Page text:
The Fed justified its accommodation, without describing it as such, by claiming in 2021 that it had no evidence of monetary inflation and that goods inflation was transitory. It also said that aggregate real demand, as tracked statistically in real GDP data, barely went above pre-pandemic levels.
This memo has already dealt with the transitory claim, but other parts of the Fed’s claims need examination.
The Fed based its continuing monetary stimulus through the first two years of the pandemic on the implicit hypothesis that “aggregate demand” in the economy had fallen well below “aggregate supply.” Comparing real demand to real supply is hardly a reliable basis for assessing inflation pressures.
How much supply potential had changed and in what ways during the pandemic is unknown. And the manic bunching of demand in particular sectors—whether stay-at-home technology, the construction of residences away from traditional metropolitan areas offering more space, consumer durables generally, and then most recently a fantastic revving up of demand for air tickets—these were all surely symptomatic of some monetary malaise.
Bad Money Regime Ignores Money and Asset Inflation
Monetary inflation is ideally measured by how much the supply of money veers ahead of the demand for money.
But in the current bad money regime, there is no basis for assuming a strong, broad, and stable demand for money, most importantly for a monetary base that is directly under the central bank’s control. (Indeed, the Fed’s practice since late 2008 of paying interest on bank reserves, a main component of the monetary base, has totally destabilized demand for this aggregate.) So policymakers become hooked on a range of unsatisfactory alternatives.
Even so, the extent and virulence of asset inflation during the pandemic’s great rebound should have been a warning sign.
Symptoms of asset inflation included fantastically hot temperatures in a range of asset markets. For example, the pandemic seemed to drive profits higher for some technology companies (pandemic stocks acted like war stocks in wartime); cause a boom in financial engineering (including camouflaged leverage) and carry trades, especially into high-yield credit; and spark speculative mania. Residential real estate markets caught fire. Currency markets told a story of monetary malaise. A sometime tell-tell sign of monetary inflation was evident through the early stages of the pandemic—a big depreciation of the US dollar (this started to reverse in the second half of 2021 as speculation began to form that the Fed would become more hawkish going forward).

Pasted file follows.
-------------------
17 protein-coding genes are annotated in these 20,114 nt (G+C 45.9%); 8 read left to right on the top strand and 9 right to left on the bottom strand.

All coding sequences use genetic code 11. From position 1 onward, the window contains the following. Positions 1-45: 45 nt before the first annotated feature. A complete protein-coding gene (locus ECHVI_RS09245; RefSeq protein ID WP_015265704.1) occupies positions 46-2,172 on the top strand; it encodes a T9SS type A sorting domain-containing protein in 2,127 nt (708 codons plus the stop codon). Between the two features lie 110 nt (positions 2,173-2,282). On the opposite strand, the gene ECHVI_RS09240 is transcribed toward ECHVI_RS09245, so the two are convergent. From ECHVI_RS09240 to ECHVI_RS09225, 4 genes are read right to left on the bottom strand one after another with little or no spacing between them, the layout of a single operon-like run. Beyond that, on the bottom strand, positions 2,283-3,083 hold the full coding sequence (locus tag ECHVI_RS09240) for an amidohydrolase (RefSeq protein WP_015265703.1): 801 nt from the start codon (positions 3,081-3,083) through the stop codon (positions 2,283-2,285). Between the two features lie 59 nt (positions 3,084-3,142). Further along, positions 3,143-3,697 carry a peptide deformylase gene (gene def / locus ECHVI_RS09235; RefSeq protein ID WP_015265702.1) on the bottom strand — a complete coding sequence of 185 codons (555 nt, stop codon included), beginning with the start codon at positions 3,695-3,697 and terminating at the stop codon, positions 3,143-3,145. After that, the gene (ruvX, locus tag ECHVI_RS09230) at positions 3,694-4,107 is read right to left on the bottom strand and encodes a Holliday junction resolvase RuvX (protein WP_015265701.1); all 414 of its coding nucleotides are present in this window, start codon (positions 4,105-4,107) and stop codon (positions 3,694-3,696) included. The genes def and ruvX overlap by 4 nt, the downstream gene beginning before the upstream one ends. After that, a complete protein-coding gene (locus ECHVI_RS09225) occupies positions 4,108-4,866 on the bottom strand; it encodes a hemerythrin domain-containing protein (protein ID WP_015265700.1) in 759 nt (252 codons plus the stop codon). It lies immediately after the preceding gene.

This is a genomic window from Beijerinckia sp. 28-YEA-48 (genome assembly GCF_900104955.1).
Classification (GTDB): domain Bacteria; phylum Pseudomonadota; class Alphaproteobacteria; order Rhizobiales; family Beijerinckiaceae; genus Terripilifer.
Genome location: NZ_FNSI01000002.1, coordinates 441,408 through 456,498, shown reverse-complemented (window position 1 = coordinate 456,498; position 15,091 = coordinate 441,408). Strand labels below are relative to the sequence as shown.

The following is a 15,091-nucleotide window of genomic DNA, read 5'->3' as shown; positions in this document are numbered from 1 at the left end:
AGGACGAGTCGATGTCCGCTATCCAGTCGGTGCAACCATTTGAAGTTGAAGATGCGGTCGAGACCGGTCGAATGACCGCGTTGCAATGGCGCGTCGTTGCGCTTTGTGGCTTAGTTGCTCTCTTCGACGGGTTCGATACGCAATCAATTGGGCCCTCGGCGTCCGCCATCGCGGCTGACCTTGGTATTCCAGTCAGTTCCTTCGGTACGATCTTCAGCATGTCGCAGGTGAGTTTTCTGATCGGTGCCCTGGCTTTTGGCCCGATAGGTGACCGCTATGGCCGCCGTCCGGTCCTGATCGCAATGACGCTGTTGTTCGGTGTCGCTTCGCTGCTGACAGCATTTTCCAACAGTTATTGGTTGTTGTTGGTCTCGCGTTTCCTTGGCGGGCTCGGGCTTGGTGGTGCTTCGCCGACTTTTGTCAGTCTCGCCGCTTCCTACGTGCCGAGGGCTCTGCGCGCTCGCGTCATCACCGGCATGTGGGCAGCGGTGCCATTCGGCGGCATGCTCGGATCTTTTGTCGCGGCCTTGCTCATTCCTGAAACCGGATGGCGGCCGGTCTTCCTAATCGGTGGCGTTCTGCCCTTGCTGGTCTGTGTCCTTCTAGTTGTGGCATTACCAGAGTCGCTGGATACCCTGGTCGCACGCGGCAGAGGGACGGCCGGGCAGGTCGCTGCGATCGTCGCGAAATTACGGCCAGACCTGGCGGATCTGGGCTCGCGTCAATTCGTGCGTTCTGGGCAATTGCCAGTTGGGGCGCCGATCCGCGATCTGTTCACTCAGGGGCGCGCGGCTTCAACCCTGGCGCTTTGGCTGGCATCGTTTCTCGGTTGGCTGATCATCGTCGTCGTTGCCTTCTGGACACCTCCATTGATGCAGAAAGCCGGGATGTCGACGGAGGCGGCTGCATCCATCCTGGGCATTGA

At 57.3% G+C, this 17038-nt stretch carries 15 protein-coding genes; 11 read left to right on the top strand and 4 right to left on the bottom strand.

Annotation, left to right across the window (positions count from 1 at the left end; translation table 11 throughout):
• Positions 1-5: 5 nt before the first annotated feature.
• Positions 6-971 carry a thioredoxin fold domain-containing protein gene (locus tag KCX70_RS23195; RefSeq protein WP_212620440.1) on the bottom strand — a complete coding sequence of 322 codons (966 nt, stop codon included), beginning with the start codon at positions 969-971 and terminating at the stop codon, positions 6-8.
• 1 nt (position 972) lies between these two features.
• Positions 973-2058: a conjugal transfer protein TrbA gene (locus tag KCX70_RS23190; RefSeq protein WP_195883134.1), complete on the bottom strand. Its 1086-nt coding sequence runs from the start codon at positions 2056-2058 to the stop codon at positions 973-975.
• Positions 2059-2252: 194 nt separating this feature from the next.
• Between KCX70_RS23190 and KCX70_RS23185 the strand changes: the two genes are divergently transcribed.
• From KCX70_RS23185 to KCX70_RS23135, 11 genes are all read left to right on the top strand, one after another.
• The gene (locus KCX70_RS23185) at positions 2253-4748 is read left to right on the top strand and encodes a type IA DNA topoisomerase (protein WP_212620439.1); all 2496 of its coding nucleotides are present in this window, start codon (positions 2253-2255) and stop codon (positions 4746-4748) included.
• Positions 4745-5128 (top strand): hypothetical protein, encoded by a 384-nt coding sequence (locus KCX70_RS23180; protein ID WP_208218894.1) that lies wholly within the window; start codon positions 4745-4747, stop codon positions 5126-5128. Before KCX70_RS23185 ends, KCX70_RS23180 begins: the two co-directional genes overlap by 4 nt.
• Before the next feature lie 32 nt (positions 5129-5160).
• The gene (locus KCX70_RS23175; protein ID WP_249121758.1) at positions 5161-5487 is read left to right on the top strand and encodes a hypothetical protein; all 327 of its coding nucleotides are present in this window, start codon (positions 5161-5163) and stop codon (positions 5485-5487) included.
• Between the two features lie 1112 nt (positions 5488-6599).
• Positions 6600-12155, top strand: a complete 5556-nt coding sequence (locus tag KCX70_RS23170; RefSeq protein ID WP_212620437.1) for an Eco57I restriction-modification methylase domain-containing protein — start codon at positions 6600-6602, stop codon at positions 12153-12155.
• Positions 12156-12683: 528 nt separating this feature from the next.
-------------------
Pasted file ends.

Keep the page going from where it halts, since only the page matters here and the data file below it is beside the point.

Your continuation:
Policymakers of the US money regime, the 2-percent-inflation standard, from Alan Greenspan and Ben Bernanke onward, entirely reject the concept of asset inflation. (Albeit, Greenspan had some initial concerns about “bubbles,” as illustrated by his musings about “irrational exuberance” in late 1996.7 Some of these officials are on the lookout for today’s complex asset markets veering into speculative disorder and using monetary tools against this8—but they seemed not to have any inkling of these problems during the pandemic.
Hypothetical Good Policymakers in a Bad Regime
How should have good policymakers who are within the bad money regime of the 2-percent-inflation standard responded to the explosion of the federal deficit during the pandemic?
In principle, good policymakers should realize that, insofar as huge government payments made households feel better off despite the less productive economy (real output diminished due to the pandemic), this policy meant that markets should adjust with higher interest rates when there is no monetary inflation.
Much would depend on individuals’ expectations for their taxes. If in general households realized that future tax burdens in all forms, including monetary taxation, would rise to pay for the transfers, then the increased spending overall could be limited (though some households would be up, and some would be down).
But there was no such messaging about future tax burdens. Administration officials did not in any way hint at a “solidarity tax” in some form after the medical emergency.
Even so, blaming inflation on fiscal policy without identifying the monetary fault is always lame.
Under a good money regime, interest rates would respond freely as part of a wider monetary reaction to big spending impulses stemming from fiscal excess. The Federal Reserve had absolutely no inclination to act in that way.
If the Fed had driven up interest rates and told markets that it would not levy a monetary inflation tax, it would have risked precipitating a default crisis in government debt as its credit rating slid. Congress may have hauled Fed officials over the coals—and the Fed president could say bye-bye to any hopes of being renominated by the White House, let alone getting any such renomination through a hostile Congress.
A Hypothetical Good Regime Response to a Pandemic
In contrast, how might have a good money regime responded to the pandemic shock, and subsequently to the shocks related to the Russian war?